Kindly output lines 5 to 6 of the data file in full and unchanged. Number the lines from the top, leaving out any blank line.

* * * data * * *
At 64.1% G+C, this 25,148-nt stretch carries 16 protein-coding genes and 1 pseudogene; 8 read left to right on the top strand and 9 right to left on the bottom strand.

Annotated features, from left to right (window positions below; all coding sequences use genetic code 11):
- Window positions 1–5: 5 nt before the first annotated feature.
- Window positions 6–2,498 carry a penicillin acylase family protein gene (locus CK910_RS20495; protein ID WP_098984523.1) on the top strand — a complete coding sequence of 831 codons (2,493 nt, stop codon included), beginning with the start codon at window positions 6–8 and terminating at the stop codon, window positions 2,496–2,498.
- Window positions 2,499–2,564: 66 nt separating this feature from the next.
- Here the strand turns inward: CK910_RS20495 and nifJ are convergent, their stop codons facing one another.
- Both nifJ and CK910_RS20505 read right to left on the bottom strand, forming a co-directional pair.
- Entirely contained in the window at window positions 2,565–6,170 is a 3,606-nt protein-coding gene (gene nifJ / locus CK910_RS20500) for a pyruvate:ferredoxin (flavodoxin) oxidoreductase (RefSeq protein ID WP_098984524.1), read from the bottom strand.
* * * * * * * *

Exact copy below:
- Window positions 2,499–2,564: 66 nt separating this feature from the next.
- Here the strand turns inward: CK910_RS20495 and nifJ are convergent, their stop codons facing one another.